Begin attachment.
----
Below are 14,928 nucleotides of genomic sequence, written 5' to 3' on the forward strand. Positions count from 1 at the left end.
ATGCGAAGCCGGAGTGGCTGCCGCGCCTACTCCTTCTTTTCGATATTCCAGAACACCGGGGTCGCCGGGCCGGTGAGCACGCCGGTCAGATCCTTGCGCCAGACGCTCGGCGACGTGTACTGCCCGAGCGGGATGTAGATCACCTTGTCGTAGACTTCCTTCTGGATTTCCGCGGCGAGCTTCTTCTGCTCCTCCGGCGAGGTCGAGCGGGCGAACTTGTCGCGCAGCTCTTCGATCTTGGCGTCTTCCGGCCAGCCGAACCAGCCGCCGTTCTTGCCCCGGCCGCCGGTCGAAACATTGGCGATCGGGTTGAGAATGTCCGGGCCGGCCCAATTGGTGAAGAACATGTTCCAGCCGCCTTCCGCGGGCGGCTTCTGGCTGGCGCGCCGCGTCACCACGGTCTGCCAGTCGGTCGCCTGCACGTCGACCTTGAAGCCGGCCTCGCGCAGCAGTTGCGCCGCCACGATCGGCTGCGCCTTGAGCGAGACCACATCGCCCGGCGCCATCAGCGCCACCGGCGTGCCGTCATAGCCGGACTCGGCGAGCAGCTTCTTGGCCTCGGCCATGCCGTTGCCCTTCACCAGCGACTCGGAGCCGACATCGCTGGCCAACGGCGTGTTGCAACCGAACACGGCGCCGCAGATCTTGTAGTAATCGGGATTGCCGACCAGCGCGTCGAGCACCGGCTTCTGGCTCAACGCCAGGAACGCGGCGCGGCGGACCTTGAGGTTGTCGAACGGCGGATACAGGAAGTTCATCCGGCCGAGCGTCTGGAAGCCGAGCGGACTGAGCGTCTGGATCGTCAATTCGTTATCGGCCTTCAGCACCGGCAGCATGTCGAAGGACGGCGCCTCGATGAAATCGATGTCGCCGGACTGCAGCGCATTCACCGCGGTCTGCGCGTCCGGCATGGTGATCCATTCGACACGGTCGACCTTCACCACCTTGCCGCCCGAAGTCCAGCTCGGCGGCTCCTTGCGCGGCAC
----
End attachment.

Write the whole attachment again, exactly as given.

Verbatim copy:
Below are 14,928 nucleotides of genomic sequence, written 5' to 3' on the forward strand. Positions count from 1 at the left end.
ATGCGAAGCCGGAGTGGCTGCCGCGCCTACTCCTTCTTTTCGATATTCCAGAACACCGGGGTCGCCGGGCCGGTGAGCACGCCGGTCAGATCCTTGCGCCAGACGCTCGGCGACGTGTACTGCCCGAGCGGGATGTAGATCACCTTGTCGTAGACTTCCTTCTGGATTTCCGCGGCGAGCTTCTTCTGCTCCTCCGGCGAGGTCGAGCGGGCGAACTTGTCGCGCAGCTCTTCGATCTTGGCGTCTTCCGGCCAGCCGAACCAGCCGCCGTTCTTGCCCCGGCCGCCGGTCGAAACATTGGCGATCGGGTTGAGAATGTCCGGGCCGGCCCAATTGGTGAAGAACATGTTCCAGCCGCCTTCCGCGGGCGGCTTCTGGCTGGCGCGCCGCGTCACCACGGTCTGCCAGTCGGTCGCCTGCACGTCGACCTTGAAGCCGGCCTCGCGCAGCAGTTGCGCCGCCACGATCGGCTGCGCCTTGAGCGAGACCACATCGCCCGGCGCCATCAGCGCCACCGGCGTGCCGTCATAGCCGGACTCGGCGAGCAGCTTCTTGGCCTCGGCCATGCCGTTGCCCTTCACCAGCGACTCGGAGCCGACATCGCTGGCCAACGGCGTGTTGCAACCGAACACGGCGCCGCAGATCTTGTAGTAATCGGGATTGCCGACCAGCGCGTCGAGCACCGGCTTCTGGCTCAACGCCAGGAACGCGGCGCGGCGGACCTTGAGGTTGTCGAACGGCGGATACAGGAAGTTCATCCGGCCGAGCGTCTGGAAGCCGAGCGGACTGAGCGTCTGGATCGTCAATTCGTTATCGGCCTTCAGCACCGGCAGCATGTCGAAGGACGGCGCCTCGATGAAATCGATGTCGCCGGACTGCAGCGCATTCACCGCGGTCTGCGCGTCCGGCATGGTGATCCATTCGACACGGTCGACCTTCACCACCTTGCCGCCCGAAGTCCAGCTCGGCGGCTCCTTGCGCGGCAC